Everyone, including my calendar, keeps telling me fall has arrived. Except that temps were in the 90s all of last week, and are hovering in the upper 80s this week – the weather folks are trying to sell it as a refreshing cool down. The thing is, here in Colorado we hit the 90s by early June this year, and have endured a brutally hot summer that seems unwilling to exit. But I have not come to rail against climate change or those who choose to discount it. I live at 5,000 feet of elevation – it will take a while for the oceans to reach me. The rest of y’all are on your own.
No, I’m here because, on the heels of New York Fashion Week, it’s time to introduce the new fall wardrobe. Of course, being in possession of the Y chromosome means there really isn’t much that’s truly ‘new’ about my clothing. It’s more a case of just breaking out the old stuff again, with the hope that I haven’t desecrated my boyish figure in the interim. Yes, I have a new henley to add to the pile, but that’s about the extent of it.
Because henleys are my go-to post-summer clothing item – those long-sleeved, waffle-fabric shirts with three or so buttons at the neck and no collar. I have a drawer full of them. I will live in them for the next 7 months. I will more than likely be buried in at least one. I am forever attempting to attire myself in them for all types of social interactions, including weddings and job interviews, only to be fashion-shamed by my wife with a sardonic “Is that what you’re wearing?” comment as I’m heading out the door.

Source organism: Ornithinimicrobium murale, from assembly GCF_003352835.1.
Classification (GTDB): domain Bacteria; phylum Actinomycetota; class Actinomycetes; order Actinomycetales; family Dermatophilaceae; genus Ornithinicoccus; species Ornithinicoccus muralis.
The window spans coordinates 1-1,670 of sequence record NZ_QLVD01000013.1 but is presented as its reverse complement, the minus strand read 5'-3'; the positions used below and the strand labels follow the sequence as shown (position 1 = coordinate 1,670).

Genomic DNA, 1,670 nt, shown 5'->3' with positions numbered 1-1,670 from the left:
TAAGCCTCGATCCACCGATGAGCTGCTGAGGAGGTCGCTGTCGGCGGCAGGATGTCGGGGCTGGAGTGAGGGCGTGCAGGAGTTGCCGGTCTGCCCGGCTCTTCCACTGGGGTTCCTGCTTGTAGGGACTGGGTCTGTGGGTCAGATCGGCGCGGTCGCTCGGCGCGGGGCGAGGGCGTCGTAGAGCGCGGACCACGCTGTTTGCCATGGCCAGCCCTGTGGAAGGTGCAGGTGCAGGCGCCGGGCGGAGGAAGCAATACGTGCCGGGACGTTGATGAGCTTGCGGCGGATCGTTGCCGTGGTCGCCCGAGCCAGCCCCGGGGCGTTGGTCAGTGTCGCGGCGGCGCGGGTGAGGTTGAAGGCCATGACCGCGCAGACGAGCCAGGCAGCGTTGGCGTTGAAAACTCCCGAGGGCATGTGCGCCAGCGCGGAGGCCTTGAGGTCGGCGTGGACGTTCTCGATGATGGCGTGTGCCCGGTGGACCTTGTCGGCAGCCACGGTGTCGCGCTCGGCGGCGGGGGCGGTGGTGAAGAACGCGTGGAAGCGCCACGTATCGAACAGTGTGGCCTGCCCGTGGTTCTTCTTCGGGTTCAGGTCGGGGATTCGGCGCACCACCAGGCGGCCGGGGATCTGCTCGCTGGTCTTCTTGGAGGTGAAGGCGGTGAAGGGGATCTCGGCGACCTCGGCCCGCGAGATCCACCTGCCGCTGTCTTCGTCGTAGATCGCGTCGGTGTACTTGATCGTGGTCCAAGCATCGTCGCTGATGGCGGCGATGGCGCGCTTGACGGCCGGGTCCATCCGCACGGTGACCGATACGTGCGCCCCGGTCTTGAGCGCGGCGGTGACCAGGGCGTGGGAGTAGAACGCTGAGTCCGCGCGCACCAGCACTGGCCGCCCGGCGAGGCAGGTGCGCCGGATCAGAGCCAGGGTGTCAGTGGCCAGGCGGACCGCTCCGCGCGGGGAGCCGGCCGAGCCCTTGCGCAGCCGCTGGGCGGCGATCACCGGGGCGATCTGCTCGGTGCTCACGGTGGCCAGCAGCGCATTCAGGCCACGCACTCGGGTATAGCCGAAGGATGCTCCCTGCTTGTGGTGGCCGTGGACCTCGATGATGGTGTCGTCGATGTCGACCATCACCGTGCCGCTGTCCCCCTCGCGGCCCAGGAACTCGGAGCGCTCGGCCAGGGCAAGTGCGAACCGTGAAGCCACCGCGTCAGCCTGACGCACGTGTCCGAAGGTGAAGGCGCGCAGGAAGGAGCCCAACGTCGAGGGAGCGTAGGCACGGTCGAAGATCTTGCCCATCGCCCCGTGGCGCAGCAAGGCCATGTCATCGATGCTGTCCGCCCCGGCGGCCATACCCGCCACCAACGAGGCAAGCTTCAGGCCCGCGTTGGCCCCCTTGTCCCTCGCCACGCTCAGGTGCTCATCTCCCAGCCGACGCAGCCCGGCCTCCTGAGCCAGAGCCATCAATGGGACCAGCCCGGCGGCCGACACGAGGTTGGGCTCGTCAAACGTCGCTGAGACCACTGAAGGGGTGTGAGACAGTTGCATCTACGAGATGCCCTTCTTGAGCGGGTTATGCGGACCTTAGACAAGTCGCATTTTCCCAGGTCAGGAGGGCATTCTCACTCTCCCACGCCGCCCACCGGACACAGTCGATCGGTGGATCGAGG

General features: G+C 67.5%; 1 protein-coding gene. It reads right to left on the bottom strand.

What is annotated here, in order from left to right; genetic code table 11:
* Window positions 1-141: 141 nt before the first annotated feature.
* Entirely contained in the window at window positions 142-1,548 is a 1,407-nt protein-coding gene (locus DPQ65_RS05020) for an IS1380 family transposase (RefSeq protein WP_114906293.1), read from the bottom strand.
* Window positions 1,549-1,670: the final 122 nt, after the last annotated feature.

The first henleys date back to prehistoric times. An early cave drawing appears to depict Neanderthals wearing similar garments while on a woolly mammoth hunt. Over the centuries they have evolved into multi-functional apparel that, woolly mammoths aside, no man should be without. Worn alone, they represent the epitome of casual-cool – no ties allowed. They also transition seamlessly to a serviceable pajama top for those times when you fall asleep in front of the TV. Or throw a threadbare flannel shirt over one and you have perfected the grunge look of the nineties, which I believe will be making a comeback in short order. Just as I am certain of the timelessness of my summer collection of cargo shorts.
My jeans, though tearing through at the knees due to age, will also be coming out of hibernation, as temperatures drop and less skin becomes the norm. Which begs the question, is the over-50 crowd allowed to wear torn pants, or is that considered generational-appropriation? For the record, I have no problem leaving the skinny jeans to the millennials due to circulation issues and a desire to not walk like the Tin Man.
And a regional note – one item of ‘clothing’ that never goes out of fashion around here, even on the coldest of days, is the flip-flop. People will show up at the grocery store in the middle of January with their toes on display, in what amounts to either a complete lack of common sense or an unwillingness to give in to the elements – an “up yours” to old man winter. Personally, I’m a big proponent of the ‘put the toes away after Labor Day’ maxim, but whatever works for you.
So happy fall, all you fashionistas.
Is that what you’re wearing?